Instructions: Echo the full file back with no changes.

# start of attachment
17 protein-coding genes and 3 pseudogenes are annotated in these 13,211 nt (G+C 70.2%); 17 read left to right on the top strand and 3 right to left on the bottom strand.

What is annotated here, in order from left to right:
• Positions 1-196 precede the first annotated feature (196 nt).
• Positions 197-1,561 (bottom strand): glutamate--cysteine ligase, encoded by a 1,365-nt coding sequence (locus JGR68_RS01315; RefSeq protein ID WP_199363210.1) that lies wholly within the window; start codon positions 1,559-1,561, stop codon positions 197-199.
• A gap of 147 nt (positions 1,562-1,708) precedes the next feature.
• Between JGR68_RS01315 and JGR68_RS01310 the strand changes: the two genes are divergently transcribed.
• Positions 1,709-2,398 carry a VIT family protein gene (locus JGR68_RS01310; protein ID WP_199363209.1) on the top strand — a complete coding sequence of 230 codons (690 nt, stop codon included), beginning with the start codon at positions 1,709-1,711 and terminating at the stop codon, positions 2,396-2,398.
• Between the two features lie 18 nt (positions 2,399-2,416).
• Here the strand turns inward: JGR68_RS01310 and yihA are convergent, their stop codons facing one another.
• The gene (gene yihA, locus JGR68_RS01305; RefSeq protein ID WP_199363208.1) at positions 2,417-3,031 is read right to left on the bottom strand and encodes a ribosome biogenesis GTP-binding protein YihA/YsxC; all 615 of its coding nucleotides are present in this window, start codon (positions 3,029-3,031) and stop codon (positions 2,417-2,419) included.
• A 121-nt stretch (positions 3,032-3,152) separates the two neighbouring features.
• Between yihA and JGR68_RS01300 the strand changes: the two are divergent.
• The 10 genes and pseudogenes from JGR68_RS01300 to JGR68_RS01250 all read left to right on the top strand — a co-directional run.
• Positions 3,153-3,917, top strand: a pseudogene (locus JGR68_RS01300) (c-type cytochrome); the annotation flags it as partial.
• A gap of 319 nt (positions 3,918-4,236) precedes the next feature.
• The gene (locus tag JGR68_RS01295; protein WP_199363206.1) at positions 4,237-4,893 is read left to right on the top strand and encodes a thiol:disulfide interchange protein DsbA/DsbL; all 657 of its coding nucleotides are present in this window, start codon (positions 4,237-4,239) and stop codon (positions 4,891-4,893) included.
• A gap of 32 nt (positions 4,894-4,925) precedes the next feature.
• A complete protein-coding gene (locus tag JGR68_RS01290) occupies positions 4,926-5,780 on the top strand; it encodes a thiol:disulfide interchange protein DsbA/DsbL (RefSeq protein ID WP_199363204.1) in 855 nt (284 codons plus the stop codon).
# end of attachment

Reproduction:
17 protein-coding genes and 3 pseudogenes are annotated in these 13,211 nt (G+C 70.2%); 17 read left to right on the top strand and 3 right to left on the bottom strand.

What is annotated here, in order from left to right:
• Positions 1-196 precede the first annotated feature (196 nt).
• Positions 197-1,561 (bottom strand): glutamate--cysteine ligase, encoded by a 1,365-nt coding sequence (locus JGR68_RS01315; RefSeq protein ID WP_199363210.1) that lies wholly within the window; start codon positions 1,559-1,561, stop codon positions 197-199.
• A gap of 147 nt (positions 1,562-1,708) precedes the next feature.
• Between JGR68_RS01315 and JGR68_RS01310 the strand changes: the two genes are divergently transcribed.
• Positions 1,709-2,398 carry a VIT family protein gene (locus JGR68_RS01310; protein ID WP_199363209.1) on the top strand — a complete coding sequence of 230 codons (690 nt, stop codon included), beginning with the start codon at positions 1,709-1,711 and terminating at the stop codon, positions 2,396-2,398.
• Between the two features lie 18 nt (positions 2,399-2,416).
• Here the strand turns inward: JGR68_RS01310 and yihA are convergent, their stop codons facing one another.
• The gene (gene yihA, locus JGR68_RS01305; RefSeq protein ID WP_199363208.1) at positions 2,417-3,031 is read right to left on the bottom strand and encodes a ribosome biogenesis GTP-binding protein YihA/YsxC; all 615 of its coding nucleotides are present in this window, start codon (positions 3,029-3,031) and stop codon (positions 2,417-2,419) included.
• A 121-nt stretch (positions 3,032-3,152) separates the two neighbouring features.
• Between yihA and JGR68_RS01300 the strand changes: the two are divergent.
• The 10 genes and pseudogenes from JGR68_RS01300 to JGR68_RS01250 all read left to right on the top strand — a co-directional run.
• Positions 3,153-3,917, top strand: a pseudogene (locus JGR68_RS01300) (c-type cytochrome); the annotation flags it as partial.
• A gap of 319 nt (positions 3,918-4,236) precedes the next feature.
• The gene (locus tag JGR68_RS01295; protein WP_199363206.1) at positions 4,237-4,893 is read left to right on the top strand and encodes a thiol:disulfide interchange protein DsbA/DsbL; all 657 of its coding nucleotides are present in this window, start codon (positions 4,237-4,239) and stop codon (positions 4,891-4,893) included.
• A gap of 32 nt (positions 4,894-4,925) precedes the next feature.
• A complete protein-coding gene (locus tag JGR68_RS01290) occupies positions 4,926-5,780 on the top strand; it encodes a thiol:disulfide interchange protein DsbA/DsbL (RefSeq protein ID WP_199363204.1) in 855 nt (284 codons plus the stop codon).